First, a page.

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Meeting rising demand for dairy with a smaller carbon footprint

Global demand for dairy products is rising fast, meaning milk production must grow fast as well. However, the dairy industry has a large carbon footprint so investing in productivity and resource efficiency is fundamental to mitigate the greenhouse gas emissions from increased milk production.

Vasyl Hovhera, Lead Expert, Agribusiness Department, European Bank for Reconstruction and Development (EBRD), talks about this in more detail.

As the world’s population increases, so does the demand for food. According to forecasting by the Organisation for Economic Co-operation and Development and the Food and Agricultural Organization (OECD-FAO),[1] global per-capita consumption of fresh dairy products is projected to increase by 1.2 per cent a year, driven by income growth across the world. In developed countries, per-capita consumption of dairy will grow from 23.6 kg in 2018-20 to 25.2 kg in 2030, and from 10.7 kg to 12.6 kg in developing countries.

This higher per-capita consumption of dairy products, coupled with world population growth, will drive up global demand for dairy. And to meet this demand, milk production will have to increase by 1.7 per cent a year over the forecast period, reaching more than 1 billion tonnes in 2030.

To increase milk production, two factors are key: the number of animals (inventory) and their productivity (milk yield per animal). The number of dairy animals is expected to rise globally by 1.1 per cent a year while average milk yield per animal will increase by just 0.7 per cent. Therefore, an expanding livestock inventory is expected to outperform productivity. This is because most of the growth in milk production is expected to be in India, Pakistan and across Africa, where productivity of milk production is low.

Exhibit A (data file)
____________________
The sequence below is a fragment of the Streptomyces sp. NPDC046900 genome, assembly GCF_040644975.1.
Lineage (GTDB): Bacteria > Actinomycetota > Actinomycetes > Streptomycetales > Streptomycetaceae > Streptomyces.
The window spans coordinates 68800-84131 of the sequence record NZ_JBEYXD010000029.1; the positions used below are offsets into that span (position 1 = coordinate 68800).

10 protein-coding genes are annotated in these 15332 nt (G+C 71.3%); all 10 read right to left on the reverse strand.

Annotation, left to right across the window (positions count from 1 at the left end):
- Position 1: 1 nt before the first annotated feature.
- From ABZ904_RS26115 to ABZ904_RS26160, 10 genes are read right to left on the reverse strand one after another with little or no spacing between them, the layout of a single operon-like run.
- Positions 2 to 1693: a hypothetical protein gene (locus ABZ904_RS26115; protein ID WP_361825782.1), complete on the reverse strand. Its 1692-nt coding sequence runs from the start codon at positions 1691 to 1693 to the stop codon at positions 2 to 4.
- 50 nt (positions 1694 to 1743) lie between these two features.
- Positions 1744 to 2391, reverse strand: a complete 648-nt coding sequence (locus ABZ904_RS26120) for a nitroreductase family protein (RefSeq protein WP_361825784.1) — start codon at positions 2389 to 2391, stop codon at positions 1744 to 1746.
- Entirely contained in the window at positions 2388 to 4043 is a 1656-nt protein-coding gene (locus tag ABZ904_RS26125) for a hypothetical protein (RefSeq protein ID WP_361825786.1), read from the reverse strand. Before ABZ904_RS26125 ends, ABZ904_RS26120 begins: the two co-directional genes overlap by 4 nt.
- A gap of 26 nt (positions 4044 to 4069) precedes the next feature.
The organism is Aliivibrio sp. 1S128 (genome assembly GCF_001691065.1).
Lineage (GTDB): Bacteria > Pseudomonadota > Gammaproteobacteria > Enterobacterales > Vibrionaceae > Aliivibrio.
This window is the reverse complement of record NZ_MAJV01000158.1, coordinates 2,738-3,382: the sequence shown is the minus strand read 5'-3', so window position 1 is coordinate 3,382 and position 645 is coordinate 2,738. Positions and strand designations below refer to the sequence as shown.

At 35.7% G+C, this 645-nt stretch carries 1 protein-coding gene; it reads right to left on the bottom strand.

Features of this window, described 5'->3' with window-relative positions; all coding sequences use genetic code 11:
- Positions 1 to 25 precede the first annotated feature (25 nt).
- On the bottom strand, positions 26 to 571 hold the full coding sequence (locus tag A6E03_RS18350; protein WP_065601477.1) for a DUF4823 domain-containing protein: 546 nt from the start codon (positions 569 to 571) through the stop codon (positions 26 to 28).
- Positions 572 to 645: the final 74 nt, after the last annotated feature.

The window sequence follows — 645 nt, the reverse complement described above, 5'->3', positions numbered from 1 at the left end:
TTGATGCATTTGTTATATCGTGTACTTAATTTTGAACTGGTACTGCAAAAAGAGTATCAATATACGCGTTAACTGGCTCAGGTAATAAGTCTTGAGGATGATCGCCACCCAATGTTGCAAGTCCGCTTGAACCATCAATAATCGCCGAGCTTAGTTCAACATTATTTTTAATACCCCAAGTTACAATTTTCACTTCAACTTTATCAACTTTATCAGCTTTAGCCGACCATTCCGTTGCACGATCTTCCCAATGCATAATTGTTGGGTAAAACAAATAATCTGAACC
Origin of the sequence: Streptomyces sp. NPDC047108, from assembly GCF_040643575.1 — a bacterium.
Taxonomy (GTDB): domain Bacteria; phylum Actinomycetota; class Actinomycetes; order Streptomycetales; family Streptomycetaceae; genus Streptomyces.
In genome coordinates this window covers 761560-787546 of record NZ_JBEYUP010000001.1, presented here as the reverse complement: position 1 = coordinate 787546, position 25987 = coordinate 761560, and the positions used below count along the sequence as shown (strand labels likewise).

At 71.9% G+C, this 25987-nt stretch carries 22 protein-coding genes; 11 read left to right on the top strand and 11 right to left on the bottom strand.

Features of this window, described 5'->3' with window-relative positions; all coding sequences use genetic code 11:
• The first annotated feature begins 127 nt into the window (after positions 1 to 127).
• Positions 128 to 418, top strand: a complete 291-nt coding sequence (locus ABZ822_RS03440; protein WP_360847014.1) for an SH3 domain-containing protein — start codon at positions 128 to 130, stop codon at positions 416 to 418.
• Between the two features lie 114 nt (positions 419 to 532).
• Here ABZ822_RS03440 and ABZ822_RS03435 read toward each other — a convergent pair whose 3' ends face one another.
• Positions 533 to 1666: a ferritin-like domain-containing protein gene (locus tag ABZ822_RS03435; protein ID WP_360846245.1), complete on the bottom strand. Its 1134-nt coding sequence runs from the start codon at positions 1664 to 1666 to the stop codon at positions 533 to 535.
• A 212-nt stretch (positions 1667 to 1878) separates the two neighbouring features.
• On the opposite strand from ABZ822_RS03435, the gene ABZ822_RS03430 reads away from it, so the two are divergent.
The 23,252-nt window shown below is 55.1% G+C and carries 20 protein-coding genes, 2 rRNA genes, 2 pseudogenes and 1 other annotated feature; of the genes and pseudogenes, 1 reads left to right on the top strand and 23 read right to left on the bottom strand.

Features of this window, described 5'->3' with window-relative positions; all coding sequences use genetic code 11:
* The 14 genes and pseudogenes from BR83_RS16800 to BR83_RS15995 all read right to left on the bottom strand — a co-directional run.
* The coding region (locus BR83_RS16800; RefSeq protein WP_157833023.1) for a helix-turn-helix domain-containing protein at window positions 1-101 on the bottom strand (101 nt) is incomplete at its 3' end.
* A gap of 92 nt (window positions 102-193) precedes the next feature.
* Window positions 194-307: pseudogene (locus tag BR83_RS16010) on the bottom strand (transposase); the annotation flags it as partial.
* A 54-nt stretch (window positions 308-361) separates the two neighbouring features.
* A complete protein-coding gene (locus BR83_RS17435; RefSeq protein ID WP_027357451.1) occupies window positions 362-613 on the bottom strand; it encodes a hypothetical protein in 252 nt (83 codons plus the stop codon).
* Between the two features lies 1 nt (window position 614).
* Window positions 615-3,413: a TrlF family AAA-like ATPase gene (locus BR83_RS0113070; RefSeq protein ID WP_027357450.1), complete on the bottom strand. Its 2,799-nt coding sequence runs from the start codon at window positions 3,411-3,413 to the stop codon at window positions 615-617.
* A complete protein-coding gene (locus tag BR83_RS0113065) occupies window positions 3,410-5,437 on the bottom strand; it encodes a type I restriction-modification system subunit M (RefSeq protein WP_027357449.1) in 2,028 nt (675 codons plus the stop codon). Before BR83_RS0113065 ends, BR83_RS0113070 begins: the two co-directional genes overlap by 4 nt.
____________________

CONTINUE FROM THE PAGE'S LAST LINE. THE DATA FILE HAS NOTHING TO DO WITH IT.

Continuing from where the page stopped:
But with higher agricultural output comes a bigger carbon footprint

According to the Intergovernmental Panel on Climate Change,[1] between 2007 and 2016 almost a quarter of global anthropogenic greenhouse gas (GHG) emissions came from agriculture, forestry and other land uses, with cattle breeding contributing the most. According to forecasting by OECD-FAO, a rise in agricultural production is expected to lead to a 4 per cent increase in the sector’s GHG emissions by 2030, and that livestock will account for 80 per cent of this. Nevertheless, growth in gross outputs will significantly outpace growth in direct GHG emissions, leading to lower GHG intensity (GHG emissions per unit of output) in agriculture.

The GHG intensity in agriculture can be reduced by making agricultural practices more productive and resource-efficient but due to existing gaps in technological advancement, regions are expected to perform differently.

According to the OECD-FAO, in Asia Pacific, the Near East and North Africa[1], significant rises in agricultural production will contribute to a much lower increase in GHG emissions, suggesting that improvements in resource efficiency and lower GHG intensity will help mitigate a rise in emissions from increased agricultural production. This is also the case in Europe, Central Asia, North America and Latin America and the Caribbean, where the growth of agricultural production will be sustained with almost no increase in total GHG emissions. In Sub-Saharan Africa a rise in agricultural production will lead to an almost equivalent growth rate of GHG emissions, suggesting that the region needs to increase productivity and resource efficiency.